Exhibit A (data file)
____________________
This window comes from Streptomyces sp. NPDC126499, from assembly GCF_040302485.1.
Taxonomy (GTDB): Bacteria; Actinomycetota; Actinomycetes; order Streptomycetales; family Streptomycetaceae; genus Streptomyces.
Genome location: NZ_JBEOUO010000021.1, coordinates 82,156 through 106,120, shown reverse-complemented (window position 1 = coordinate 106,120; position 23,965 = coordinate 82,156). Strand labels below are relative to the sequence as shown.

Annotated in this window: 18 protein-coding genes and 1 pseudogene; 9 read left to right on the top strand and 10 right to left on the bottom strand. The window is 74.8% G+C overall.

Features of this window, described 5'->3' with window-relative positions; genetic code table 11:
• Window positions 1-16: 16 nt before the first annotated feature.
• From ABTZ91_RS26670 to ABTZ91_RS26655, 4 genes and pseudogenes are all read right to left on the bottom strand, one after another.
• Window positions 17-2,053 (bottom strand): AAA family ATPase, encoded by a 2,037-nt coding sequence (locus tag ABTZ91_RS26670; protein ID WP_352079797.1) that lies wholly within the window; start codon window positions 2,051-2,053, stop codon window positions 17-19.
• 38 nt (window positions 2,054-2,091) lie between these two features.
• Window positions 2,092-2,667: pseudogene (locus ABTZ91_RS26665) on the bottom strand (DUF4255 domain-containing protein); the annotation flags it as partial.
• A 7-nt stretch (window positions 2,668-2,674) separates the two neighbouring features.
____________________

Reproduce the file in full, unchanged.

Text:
This window comes from Streptomyces sp. NPDC126499, from assembly GCF_040302485.1.
Taxonomy (GTDB): Bacteria; Actinomycetota; Actinomycetes; order Streptomycetales; family Streptomycetaceae; genus Streptomyces.
Genome location: NZ_JBEOUO010000021.1, coordinates 82,156 through 106,120, shown reverse-complemented (window position 1 = coordinate 106,120; position 23,965 = coordinate 82,156). Strand labels below are relative to the sequence as shown.

Annotated in this window: 18 protein-coding genes and 1 pseudogene; 9 read left to right on the top strand and 10 right to left on the bottom strand. The window is 74.8% G+C overall.

Features of this window, described 5'->3' with window-relative positions; genetic code table 11:
• Window positions 1-16: 16 nt before the first annotated feature.
• From ABTZ91_RS26670 to ABTZ91_RS26655, 4 genes and pseudogenes are all read right to left on the bottom strand, one after another.
• Window positions 17-2,053 (bottom strand): AAA family ATPase, encoded by a 2,037-nt coding sequence (locus tag ABTZ91_RS26670; protein ID WP_352079797.1) that lies wholly within the window; start codon window positions 2,051-2,053, stop codon window positions 17-19.
• 38 nt (window positions 2,054-2,091) lie between these two features.
• Window positions 2,092-2,667: pseudogene (locus ABTZ91_RS26665) on the bottom strand (DUF4255 domain-containing protein); the annotation flags it as partial.
• A 7-nt stretch (window positions 2,668-2,674) separates the two neighbouring features.